" Einstein's general theory of relativity provides a number of ways to generate non-Newtonian gravitational forces. ... The three outlined here were probably known by Einstein before he published his paper on the principle of general relativity in 1916. They were first specifically derived by Thirring in 1918, and since then have been contained in nearly every text on general relativity  ...

It has been pointed out that a rotating mass will exert a force similar to centrifugal force on a stationary test body; also, if the test body is moving at some constant velocity v, it will experience an additional force which is proportional to the cross product of the angular velocity of the rotating mass and the linear velocity of the test body. ...

In employing Einstein's Theory to investigate the effect of a large accelerated mass on a small test body, it is found that the accelerated body drags the test body along with it. ... "
Robert L. Forward, "Guidelines to Antigravity" American Journal of Physics 31 166-170 (1962)

... the gravitational spin-spin force has the same form as the force between two dipoles in electromagnetism except that its sign is opposite, i.e., "north pole" attracts "north pole" in gravitational spin-spin interaction.
Robert Wald, "Gravitational Spin Interaction" Physical Review D 6 406-413 (1972)

" In other words, inside a rotating universe, the axes of gyroscopes rotate in step with the rotation ... they are tied to the directions of distant bodies in that universe. ... The existence of the dragging of inertial frames then guarantees that rotation must be defined relative to distant matter, not relative to some absolute space. ... "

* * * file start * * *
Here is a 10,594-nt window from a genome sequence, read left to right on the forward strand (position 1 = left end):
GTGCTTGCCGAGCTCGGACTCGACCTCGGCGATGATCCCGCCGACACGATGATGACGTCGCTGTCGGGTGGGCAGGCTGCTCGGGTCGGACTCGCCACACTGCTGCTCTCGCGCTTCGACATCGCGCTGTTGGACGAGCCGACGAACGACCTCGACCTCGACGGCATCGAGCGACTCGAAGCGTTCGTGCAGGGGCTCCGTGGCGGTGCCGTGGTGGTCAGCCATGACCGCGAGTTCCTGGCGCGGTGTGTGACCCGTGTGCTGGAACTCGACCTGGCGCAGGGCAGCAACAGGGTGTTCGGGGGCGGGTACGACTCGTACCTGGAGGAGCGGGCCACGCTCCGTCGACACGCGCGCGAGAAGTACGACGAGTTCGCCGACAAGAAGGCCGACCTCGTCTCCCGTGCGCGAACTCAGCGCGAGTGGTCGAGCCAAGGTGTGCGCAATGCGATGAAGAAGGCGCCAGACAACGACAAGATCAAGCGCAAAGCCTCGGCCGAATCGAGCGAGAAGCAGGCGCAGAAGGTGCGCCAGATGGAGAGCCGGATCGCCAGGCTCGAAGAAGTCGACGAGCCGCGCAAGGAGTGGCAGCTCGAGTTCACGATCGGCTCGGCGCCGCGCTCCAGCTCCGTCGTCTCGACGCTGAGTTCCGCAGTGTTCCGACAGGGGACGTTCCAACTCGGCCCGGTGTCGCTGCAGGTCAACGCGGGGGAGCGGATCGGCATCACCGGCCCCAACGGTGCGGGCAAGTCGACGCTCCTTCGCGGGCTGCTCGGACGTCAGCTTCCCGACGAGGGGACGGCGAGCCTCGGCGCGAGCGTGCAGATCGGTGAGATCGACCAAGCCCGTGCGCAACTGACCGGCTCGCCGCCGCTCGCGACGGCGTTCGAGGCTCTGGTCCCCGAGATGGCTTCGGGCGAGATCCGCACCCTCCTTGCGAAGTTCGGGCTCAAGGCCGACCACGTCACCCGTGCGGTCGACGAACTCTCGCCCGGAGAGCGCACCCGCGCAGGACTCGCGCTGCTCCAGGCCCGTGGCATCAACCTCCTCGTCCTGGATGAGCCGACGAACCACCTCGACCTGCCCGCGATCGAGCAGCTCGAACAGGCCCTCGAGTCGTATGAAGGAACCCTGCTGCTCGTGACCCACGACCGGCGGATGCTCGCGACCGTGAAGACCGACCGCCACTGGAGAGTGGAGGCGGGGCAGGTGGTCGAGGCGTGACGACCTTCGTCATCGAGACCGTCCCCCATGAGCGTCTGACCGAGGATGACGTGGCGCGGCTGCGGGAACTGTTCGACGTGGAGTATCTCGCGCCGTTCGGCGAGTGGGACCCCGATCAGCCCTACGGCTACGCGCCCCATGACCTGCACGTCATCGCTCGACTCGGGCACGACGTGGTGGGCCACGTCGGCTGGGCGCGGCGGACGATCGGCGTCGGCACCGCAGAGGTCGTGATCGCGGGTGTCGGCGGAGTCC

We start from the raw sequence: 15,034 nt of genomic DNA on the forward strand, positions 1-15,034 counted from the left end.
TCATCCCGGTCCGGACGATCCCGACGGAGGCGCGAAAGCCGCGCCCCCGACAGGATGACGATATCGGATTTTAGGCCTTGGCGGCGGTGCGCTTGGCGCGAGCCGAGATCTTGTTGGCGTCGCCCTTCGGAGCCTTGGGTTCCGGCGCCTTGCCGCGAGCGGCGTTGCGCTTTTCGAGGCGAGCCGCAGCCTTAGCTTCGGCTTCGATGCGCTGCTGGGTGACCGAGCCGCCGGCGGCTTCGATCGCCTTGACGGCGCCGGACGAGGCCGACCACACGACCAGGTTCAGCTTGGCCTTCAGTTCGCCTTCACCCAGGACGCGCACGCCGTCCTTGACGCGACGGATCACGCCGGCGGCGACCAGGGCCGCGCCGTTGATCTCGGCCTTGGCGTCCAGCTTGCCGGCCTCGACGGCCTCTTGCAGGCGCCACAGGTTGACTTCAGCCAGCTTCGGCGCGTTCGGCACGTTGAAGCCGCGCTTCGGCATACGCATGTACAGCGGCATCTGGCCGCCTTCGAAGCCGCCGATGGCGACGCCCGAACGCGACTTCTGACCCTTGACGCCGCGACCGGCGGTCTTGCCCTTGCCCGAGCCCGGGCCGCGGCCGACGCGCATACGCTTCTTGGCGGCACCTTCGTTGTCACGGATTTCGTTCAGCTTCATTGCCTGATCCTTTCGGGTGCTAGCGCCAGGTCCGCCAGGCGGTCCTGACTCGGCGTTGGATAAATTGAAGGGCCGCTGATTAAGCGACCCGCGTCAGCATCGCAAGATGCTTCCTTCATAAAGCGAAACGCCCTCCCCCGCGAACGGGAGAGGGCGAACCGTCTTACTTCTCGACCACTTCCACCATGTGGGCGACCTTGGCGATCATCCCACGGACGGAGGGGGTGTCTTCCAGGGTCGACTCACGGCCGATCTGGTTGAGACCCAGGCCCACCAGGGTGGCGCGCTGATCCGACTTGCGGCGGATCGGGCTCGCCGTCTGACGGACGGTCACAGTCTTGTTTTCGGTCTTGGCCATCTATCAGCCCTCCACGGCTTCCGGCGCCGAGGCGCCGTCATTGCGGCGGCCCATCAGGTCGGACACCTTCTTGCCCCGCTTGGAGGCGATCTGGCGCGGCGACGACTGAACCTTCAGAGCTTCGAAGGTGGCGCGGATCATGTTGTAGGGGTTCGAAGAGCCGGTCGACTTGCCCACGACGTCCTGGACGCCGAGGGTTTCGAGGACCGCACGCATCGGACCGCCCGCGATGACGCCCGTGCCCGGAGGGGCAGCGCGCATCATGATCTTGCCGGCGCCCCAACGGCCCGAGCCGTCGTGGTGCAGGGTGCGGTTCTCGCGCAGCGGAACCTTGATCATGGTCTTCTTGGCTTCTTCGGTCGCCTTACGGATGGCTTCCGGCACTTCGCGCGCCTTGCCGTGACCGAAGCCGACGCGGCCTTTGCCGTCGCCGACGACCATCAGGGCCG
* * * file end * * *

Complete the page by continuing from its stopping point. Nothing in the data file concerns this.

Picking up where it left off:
Clifford M. Will, Was Einstein Right? (1986)
Chapter 11: "The Frontiers of Experimental Relativity"

... Intuitively intrinsic gravitomagnetism may be thought of as that phenomenon such that the spacetime geometry and curvature change due to currents of mass-energy relative to other matter.
Ignazio Ciufolini and John Archibald Wheeler Gravitation and Inertia (1995)
Section 6.11 "Gravitomagnetism, dragging of inertial frames, static geometry, and Lorentz invariance"

" As electric charge, going round and round in a circle, produces magnetism, so mass, going round and round in a circle, must produce a new kind of force, gravitomagnetism. ... The quickest way to an order of magnitude estimate of this Einstein-Lense-Thirring "frame dragging" is a line of reasoning invented by Mach which was very influential in guiding Einstein to his geometrodynamics. ... "
John Archibald Wheeler, A Journey into Gravity and Spacetime (1990, 1999)
Chapter 13: "A Farewell Look at Gravity"

" Looking at a "frozen instant" of an object moving through its environment, we still have a problem of interpretation: the photograph of the ball certainly could be interpreted as showing the ball moving, but it could also be interpreted as showing a ball immersed in a polarised gravitational field. Which interpretation is correct?
In a unified model, the two descriptions may be interchangeable. Is the redshift seen in a receding object due to its recession or to its gravitomagnetic dragging effect on light? As long as we can do the same calculations in each case and get the same answer, we really don't care. "

" If gravitomagnetic distortions are fundamental, a physical observer's perception of the apparent alignment of space and time axes is no longer just a matter of the mathematical projection of different coordinate systems onto a flat empty region: it becomes a more physical, visceral interaction between the observer and their environment. "
Eric Baird, Relativity in Curved Spacetime (2007)
section 9.13: "Zeno revisited: The 'impossibility' of motion" / "motion without motion"
section 9.14: "Worldlines and curvature"